I’m in the kitchen with a woman who personifies motherhood to me. We’re standing before a low, double-doored freezer in the middle of the room. As we open and close the doors, getting things out for a dinner party, my friend accidentally bumps the head of a dark-haired boy between ten and twelve standing between us. He starts to cry. I think she should kiss his head where she bumped him. But I realize she knows how to handle this, so I say to the boy, “She has children of her own.” He looks up and stares deeply into my eyes and says, “Yes, but does she have a stallion?”
Like the woman in my dream, I grew up believing relationships with my husband and children would fulfill me. So I gave up my passion for horses. Perhaps my friend’s passion for her family was enough. Maybe she never heard the compelling call of the Self. But the little boy whose eyes pierced my soul is my own inner boy and he knew that once I was horse crazy. That I was the kind of woman who needed more than relationships: I needed my stallion, too.
One might assume that because passion is such a powerful emotion it must be associated with the active masculine principle. But this is not so. The word passion comes from the Latin passio, which means suffering, or being acted upon. Thus it is associated with the passive feminine principle. (I’m not talking about men and women, but the feminine principle in all of us.) When one has a passion, one is acted upon—e.g. the passion of Jesus Christ—by a calling from or to some unknown power that cannot be ignored without endangering one’s very soul. Moreover, passion is an emotion, and emotion is associated with the dark, feminine, dangerous animal side of our natures, as distinguished from reason and light, which are associated with the masculine.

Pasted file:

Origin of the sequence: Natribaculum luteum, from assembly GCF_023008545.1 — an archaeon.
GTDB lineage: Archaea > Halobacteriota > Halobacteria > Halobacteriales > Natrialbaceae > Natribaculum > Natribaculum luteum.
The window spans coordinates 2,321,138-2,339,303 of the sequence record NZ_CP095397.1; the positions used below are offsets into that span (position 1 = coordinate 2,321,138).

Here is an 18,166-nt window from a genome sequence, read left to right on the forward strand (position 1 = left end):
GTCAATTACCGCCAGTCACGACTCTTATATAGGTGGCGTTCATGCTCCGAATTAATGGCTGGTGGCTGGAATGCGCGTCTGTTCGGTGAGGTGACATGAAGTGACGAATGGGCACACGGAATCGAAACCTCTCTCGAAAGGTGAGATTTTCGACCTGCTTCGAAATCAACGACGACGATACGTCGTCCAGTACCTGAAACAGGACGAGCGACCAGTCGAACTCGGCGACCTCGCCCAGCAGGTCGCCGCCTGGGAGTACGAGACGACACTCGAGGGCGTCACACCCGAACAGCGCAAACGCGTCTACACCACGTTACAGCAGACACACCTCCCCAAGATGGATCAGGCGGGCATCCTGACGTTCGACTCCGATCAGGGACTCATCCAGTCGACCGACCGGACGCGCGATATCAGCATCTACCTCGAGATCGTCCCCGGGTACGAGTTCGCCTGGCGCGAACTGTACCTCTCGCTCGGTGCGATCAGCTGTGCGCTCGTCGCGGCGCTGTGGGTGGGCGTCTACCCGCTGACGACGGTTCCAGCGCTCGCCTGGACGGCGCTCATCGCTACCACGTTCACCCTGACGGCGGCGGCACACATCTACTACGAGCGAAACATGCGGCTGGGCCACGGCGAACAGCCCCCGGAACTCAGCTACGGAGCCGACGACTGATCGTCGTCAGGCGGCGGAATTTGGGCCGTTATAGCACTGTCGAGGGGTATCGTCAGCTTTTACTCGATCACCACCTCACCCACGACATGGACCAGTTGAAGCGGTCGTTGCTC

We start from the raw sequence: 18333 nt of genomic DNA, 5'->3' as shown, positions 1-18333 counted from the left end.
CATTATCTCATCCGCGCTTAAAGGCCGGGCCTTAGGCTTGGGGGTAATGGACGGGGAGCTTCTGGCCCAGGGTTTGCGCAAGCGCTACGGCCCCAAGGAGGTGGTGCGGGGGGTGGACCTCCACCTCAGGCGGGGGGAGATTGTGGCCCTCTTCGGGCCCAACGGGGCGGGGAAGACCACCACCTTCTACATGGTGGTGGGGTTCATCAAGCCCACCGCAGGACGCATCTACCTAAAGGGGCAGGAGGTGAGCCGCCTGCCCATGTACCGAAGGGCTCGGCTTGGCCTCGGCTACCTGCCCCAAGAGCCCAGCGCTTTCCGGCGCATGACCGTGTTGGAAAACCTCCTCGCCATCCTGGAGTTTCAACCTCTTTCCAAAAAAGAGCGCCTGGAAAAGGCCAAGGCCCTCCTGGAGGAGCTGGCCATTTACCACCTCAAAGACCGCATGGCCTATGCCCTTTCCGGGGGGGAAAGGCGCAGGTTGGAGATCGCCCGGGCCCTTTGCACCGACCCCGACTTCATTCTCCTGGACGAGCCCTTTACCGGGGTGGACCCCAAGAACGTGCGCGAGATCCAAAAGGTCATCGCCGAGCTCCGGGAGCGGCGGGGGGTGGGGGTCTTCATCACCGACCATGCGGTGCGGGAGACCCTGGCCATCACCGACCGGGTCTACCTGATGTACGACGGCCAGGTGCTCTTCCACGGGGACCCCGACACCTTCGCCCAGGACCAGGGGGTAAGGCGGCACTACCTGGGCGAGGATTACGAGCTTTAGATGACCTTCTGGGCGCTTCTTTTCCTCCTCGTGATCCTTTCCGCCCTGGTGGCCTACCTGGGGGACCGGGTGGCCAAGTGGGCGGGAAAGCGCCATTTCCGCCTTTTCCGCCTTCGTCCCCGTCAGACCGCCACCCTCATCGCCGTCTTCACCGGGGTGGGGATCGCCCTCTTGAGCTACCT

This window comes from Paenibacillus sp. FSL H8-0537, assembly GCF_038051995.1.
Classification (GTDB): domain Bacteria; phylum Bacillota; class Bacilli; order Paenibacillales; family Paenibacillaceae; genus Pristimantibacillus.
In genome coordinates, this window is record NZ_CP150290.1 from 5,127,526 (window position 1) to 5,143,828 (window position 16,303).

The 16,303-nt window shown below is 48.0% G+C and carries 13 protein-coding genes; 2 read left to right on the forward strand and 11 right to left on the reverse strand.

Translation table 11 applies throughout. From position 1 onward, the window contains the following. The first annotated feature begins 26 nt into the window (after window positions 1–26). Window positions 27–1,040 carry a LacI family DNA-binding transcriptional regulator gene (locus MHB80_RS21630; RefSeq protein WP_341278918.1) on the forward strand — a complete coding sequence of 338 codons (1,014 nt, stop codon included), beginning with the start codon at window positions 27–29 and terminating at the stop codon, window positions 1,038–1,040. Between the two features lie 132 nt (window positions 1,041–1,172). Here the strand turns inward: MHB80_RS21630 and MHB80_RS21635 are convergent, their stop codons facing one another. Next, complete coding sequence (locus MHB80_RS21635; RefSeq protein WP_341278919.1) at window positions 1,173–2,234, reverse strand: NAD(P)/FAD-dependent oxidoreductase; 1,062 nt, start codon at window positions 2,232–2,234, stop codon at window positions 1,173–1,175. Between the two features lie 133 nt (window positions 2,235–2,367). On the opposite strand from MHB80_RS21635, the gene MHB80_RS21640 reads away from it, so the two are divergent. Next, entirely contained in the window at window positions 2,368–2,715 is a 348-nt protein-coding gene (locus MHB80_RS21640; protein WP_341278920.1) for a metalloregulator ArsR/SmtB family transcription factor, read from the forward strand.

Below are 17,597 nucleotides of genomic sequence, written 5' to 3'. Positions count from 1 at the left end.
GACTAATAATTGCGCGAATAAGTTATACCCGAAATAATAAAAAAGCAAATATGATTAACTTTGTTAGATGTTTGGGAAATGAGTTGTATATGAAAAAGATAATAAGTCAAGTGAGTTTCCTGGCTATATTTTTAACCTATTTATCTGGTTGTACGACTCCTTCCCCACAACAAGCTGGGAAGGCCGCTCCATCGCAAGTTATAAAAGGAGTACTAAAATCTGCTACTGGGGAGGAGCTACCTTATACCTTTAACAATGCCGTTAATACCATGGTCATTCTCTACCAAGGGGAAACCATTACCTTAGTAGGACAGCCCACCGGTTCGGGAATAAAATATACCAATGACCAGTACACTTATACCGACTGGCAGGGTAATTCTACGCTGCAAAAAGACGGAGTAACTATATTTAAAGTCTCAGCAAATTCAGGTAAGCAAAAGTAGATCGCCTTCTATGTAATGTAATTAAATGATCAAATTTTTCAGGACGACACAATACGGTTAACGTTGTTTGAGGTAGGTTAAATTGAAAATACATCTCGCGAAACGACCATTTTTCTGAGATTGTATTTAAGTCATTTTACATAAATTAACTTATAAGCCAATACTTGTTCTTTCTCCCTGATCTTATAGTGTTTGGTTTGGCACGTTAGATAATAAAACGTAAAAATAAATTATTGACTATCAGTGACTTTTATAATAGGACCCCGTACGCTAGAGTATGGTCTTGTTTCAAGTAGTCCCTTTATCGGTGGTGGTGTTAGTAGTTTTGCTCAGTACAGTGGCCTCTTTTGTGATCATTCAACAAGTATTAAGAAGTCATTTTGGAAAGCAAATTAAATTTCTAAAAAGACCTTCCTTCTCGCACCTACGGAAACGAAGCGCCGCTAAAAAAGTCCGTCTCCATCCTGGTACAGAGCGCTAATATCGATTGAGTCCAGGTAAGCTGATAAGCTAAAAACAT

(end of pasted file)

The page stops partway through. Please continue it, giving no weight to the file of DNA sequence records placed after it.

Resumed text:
“I say, follow your bliss and don’t be afraid…If you follow your bliss, doors will open for you that wouldn’t have opened for anyone else.”― Joseph Campbell
I knew what bliss was. I felt it every time I was around horses. Obviously I had a passion for them. What I didn’t know was that a spiritual passion was also stirring. When I heard the call of the Self at a Billy Graham crusade at 17, I tasted a new kind of bliss, and I believed it could best be served by sacrificing myself in service to others. So from then on I used religious beliefs and ideals to fortify the wall I’d been building to separate me from my shadow side.
By 37 my wall was developing cracks. Despite my stoic self-discipline I could no longer ignore the dangerous new feelings and uncomfortable questions stirring behind it. Something was wrong. One night, torn by an agonizing inner conflict, I prayed the most authentic, heartfelt prayer I had ever prayed: Help me. Please, please teach me to love.